Detroit Pistons: Josh Smith is an intriguing signing. He has All-Star talent (and probably should have made at least one All-Star roster, if not two), is tremendous on help defense, and has AK47-like versatility. Added to the pair of Greg Monroe and Andre Drummond, Smith gives them one of the best (if not the best) young front courts. That said, he needs to operate inside, so spacing could get cramped. Combo guard Will Bynum re-upped, which was smart. He can score and lead the second unit well. On a side note, I always thought the bullish Bynum would’ve been a favorite for Jerry Sloan. Jose Calderon departed for Dallas, ending his brief sojourn in Detroit.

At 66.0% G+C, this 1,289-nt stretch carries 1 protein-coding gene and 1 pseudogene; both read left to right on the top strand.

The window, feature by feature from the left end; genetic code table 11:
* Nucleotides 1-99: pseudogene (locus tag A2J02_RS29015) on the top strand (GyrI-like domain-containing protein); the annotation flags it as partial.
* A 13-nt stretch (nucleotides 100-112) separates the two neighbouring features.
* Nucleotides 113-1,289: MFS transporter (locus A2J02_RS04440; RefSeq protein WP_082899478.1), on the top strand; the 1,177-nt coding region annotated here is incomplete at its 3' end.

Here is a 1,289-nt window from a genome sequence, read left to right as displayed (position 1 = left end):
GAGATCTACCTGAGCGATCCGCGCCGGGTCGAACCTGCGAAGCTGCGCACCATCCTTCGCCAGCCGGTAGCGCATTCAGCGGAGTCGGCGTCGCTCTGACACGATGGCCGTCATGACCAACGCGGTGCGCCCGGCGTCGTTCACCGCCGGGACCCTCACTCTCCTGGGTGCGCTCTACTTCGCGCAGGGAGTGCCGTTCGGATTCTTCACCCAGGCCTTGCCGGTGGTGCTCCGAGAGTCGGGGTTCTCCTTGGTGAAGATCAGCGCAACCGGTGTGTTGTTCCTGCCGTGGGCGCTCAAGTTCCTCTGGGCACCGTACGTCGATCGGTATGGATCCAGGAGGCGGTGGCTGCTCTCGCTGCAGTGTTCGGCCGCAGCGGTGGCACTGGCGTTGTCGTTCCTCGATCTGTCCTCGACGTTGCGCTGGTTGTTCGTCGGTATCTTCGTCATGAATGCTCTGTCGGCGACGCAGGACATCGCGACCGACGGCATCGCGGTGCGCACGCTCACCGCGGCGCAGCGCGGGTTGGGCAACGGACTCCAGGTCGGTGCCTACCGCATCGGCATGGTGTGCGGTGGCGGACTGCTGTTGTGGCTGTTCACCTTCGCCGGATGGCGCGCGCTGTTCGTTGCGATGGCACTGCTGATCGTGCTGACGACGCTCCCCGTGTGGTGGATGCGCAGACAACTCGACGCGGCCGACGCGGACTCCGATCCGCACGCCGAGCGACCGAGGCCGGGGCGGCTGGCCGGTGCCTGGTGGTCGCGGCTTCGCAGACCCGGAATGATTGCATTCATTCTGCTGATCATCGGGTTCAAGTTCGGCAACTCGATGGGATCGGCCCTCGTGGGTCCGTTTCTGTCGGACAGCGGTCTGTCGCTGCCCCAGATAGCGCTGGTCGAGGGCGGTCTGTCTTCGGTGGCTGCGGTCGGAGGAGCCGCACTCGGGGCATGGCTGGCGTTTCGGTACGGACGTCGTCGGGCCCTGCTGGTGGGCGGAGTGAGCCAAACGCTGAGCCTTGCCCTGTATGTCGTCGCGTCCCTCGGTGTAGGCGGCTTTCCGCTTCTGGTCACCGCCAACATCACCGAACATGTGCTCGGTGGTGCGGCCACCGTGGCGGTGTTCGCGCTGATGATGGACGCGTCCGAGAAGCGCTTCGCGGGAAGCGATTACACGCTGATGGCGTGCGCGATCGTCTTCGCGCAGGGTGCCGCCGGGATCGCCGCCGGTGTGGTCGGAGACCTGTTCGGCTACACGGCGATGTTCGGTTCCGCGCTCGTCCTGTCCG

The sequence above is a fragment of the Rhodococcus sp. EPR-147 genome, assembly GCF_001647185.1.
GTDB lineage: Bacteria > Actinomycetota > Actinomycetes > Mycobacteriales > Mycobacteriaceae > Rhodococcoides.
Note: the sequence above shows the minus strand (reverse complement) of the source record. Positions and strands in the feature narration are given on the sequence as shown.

Indiana Pacers: After giving Miami all it could handle, the Pacers have gone out and had a tremendous off-season. By being a contender, they too could be very deliberate with their signings. C.J. Watson will be integral to their success. After a season of D.J. Augustine’s perplexing play, Watson will add a nice punch behind George Hill. Chris Copeland, who the Jazz clearly had interest in, also helps shore up a shallow bench. His versatility and outside shooting (42% 3s) will be very welcome. Most importantly, they re-signed power forward David West. His quiet leadership was as much a driver for their playoff run as anything. His three-year, $36 million deal seems like a bit much, but he too has a game that will age well. Add in a healthy Danny Granger and they could again be the Heat’s main challenger. They lost Jeff Pendergraph to the Spurs, which has to make one worry a bit. After all, it’s the Spurs…
Miami Heat: Re-signing vital reserve Chris Andersen to a one-year pact was essential. His play was instrumental, especially because it keeps Joel Anthony on the bench.